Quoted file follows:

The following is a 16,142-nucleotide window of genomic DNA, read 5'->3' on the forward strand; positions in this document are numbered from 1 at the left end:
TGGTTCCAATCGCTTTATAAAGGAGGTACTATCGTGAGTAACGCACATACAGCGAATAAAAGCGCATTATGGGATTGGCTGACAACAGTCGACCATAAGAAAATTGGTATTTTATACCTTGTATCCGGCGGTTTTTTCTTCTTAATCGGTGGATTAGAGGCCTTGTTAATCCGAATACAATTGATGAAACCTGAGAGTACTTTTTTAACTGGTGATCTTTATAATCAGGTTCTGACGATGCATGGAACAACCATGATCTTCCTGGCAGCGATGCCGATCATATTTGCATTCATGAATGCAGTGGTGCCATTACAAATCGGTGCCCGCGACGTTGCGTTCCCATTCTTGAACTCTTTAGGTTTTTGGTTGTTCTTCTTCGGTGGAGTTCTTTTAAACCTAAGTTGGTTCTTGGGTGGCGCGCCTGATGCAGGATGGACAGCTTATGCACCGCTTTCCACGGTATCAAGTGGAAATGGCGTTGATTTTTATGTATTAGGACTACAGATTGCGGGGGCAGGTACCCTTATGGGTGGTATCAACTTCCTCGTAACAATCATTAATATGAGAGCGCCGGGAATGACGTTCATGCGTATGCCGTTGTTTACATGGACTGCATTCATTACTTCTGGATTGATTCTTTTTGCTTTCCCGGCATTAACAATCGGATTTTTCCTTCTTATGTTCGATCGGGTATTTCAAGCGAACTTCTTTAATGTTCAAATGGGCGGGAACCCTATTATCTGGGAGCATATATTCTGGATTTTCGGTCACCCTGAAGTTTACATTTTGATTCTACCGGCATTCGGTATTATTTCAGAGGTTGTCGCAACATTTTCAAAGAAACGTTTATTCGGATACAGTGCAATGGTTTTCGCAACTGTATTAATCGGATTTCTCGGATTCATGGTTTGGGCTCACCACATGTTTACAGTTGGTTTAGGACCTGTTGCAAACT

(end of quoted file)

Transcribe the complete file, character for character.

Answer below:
The following is a 16,142-nucleotide window of genomic DNA, read 5'->3' on the forward strand; positions in this document are numbered from 1 at the left end:
TGGTTCCAATCGCTTTATAAAGGAGGTACTATCGTGAGTAACGCACATACAGCGAATAAAAGCGCATTATGGGATTGGCTGACAACAGTCGACCATAAGAAAATTGGTATTTTATACCTTGTATCCGGCGGTTTTTTCTTCTTAATCGGTGGATTAGAGGCCTTGTTAATCCGAATACAATTGATGAAACCTGAGAGTACTTTTTTAACTGGTGATCTTTATAATCAGGTTCTGACGATGCATGGAACAACCATGATCTTCCTGGCAGCGATGCCGATCATATTTGCATTCATGAATGCAGTGGTGCCATTACAAATCGGTGCCCGCGACGTTGCGTTCCCATTCTTGAACTCTTTAGGTTTTTGGTTGTTCTTCTTCGGTGGAGTTCTTTTAAACCTAAGTTGGTTCTTGGGTGGCGCGCCTGATGCAGGATGGACAGCTTATGCACCGCTTTCCACGGTATCAAGTGGAAATGGCGTTGATTTTTATGTATTAGGACTACAGATTGCGGGGGCAGGTACCCTTATGGGTGGTATCAACTTCCTCGTAACAATCATTAATATGAGAGCGCCGGGAATGACGTTCATGCGTATGCCGTTGTTTACATGGACTGCATTCATTACTTCTGGATTGATTCTTTTTGCTTTCCCGGCATTAACAATCGGATTTTTCCTTCTTATGTTCGATCGGGTATTTCAAGCGAACTTCTTTAATGTTCAAATGGGCGGGAACCCTATTATCTGGGAGCATATATTCTGGATTTTCGGTCACCCTGAAGTTTACATTTTGATTCTACCGGCATTCGGTATTATTTCAGAGGTTGTCGCAACATTTTCAAAGAAACGTTTATTCGGATACAGTGCAATGGTTTTCGCAACTGTATTAATCGGATTTCTCGGATTCATGGTTTGGGCTCACCACATGTTTACAGTTGGTTTAGGACCTGTTGCAAACT